International Data Group

  (Redirected from IDG)

International Data Group, Inc. (IDG)[1] is a Massachusetts registered and headquartered media, events and research company focused on the tech landscape.[2] Founded in 1964 , it is made up of International Data Corporation (IDC) and IDG Communications; the latter includes CIO magazine, Computerworld,[3] PCWorld, Macworld, InfoWorld, and JavaWorld.

International Data Group
International Data Corporation
IndustryMedia Technology
Founded1964; 56 years ago (1964)
Newtonville, Massachusetts, U.S.
FoundersPatrick Joseph McGovern
Area served
OwnerChina Oceanwide Holdings Group

IDG was bought by China Oceanwide in 2017 while maintaining U.S. based leadership.[4]


International Data Corporation was founded in 1964 by Patrick Joseph McGovern, who sold his car to fund its startup. Based in Massachusetts, the company produced a computer installation data base (based on a customer list purloined from IBM), and published a newsletter, "EDP Industry and Market Report" (modeled on "ADP Newsletter", which was published by The Diebold Group). Companies such as RCA, Univac, Xerox, and Burroughs paid IDC for use of the data base. During this time, Mcgovern continued to work as a writer for "Computers and Automation" magazine, the first computer magazine, published by Edmund Berkeley.

By its third year, the company had an income of $154,996. A modest net profit of $2,961.[5] McGovern was considering liquidating the company when he hit on the idea of launching Computerworld in 1967, which was a continuation of the monthly newsletter, published weekly instead of monthly, in a different format, with advertising, which became a cornerstone of IDG's subsequent publishing arm.[5] McGovern subsequently founded PC World.

IDG Books, which was a public company spun off from the privately held IDG, published the popular self-help "...For Dummies" books. The "...For Dummies" range was originally limited to computer related fields, but later expanded to include a much wider variety of topics.[6] The series is now published by John Wiley & Sons.[7] IDG Books/Hungry Minds — as IDG Books was briefly renamed before being sold to Wiley in 2001, it no longer exists as a separate company.[6] In 2010, IDG introduced the "Nanosite", an advertising tool designed as an alternative to a microsite.[8]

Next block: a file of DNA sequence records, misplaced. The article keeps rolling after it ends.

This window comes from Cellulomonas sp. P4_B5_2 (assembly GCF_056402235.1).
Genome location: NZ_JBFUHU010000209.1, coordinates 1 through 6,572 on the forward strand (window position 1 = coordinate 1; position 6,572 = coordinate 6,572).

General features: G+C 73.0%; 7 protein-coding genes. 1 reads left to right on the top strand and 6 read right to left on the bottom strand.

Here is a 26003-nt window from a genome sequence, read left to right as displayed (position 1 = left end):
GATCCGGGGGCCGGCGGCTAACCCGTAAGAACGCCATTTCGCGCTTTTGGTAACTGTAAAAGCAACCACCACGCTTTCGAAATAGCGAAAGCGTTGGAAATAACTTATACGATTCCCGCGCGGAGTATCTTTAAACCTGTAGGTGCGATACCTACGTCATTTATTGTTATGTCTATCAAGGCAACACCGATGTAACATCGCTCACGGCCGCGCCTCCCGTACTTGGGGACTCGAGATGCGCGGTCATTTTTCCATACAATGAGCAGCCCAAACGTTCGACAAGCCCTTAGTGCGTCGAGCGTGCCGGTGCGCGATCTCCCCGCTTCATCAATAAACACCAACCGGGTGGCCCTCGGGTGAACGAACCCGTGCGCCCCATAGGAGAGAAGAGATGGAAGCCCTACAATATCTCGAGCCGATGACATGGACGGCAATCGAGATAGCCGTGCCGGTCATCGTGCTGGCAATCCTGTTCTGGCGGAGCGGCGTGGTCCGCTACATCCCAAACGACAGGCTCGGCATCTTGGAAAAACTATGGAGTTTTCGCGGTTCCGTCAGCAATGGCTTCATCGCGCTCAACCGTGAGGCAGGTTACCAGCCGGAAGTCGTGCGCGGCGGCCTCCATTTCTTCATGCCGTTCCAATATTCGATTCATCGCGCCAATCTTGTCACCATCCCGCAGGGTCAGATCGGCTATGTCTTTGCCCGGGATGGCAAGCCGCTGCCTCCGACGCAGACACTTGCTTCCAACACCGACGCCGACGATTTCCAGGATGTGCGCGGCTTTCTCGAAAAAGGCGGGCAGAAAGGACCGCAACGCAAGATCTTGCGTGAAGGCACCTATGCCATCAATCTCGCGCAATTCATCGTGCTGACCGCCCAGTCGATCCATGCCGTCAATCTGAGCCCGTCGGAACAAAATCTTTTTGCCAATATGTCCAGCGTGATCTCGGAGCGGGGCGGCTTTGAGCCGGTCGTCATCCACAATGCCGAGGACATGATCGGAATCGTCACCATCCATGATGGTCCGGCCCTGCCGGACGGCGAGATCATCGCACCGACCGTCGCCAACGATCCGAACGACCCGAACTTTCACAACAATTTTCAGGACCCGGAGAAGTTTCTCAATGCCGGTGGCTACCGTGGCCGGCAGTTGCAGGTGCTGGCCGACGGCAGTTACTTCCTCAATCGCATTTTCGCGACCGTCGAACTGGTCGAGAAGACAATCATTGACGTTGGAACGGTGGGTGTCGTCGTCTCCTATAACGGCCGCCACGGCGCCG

Following McGovern's death in March 2014, ownership of the corporation passed to the McGovern Foundation, with several layoffs occurring as a result.[9] In January 2017, following IDG's announcement that it was searching for a buyer, it was acquired by China Oceanwide Holdings Group.[9][4][10][11] Later that year a second round of layoffs occurred, including up to ninety editors and writers from IDG's consumer and enterprise publications.[12] In August 2019, Mohamad Ali was named as Global CEO of IDG. Prior to joining IDG, Ali held the positions of President and CEO of Carbonite and Chief Strategy Officer of Hewlett-Packard.[13]

Digital News as an exampleEdit

Digital News is no longer one of their hundreds [14] of periodicals published worldwide. It was focused on computers produced by Digital Equipment Corporation when DEC was #2 to IBM. In 1988 IDG's Digital News acquired 1980-founded Hardcopy magazine.[15] (stylized HARDCOPY) Back then, IDG competitor Ziff Davis published "a third DEC-users journal, Boston-based Digital Review."[15] The DEC Professional was the fourth player.[16]

In 1997, The New York Times referred to IDG as "the No. 2 producer of technology publications, after Ziff-Davis Publishing."[1] As of 2020, DEC is long gone, as are these DEC-focused publications.


IDG has "approximately[1][17] 300 technology publications worldwide" and its own international news agency, IDG News Service,[14] headquartered in Boston.[14][18]

IDG Connect produces, publishes and distributes local IT and business information. Founded in 2006, it has offices in Framingham, Massachusetts, and Staines, Middlesex, U.K., and offers lead generation,[19] research,[20] video, mobile apps, "lead nurturing"[21] and content creation.[22]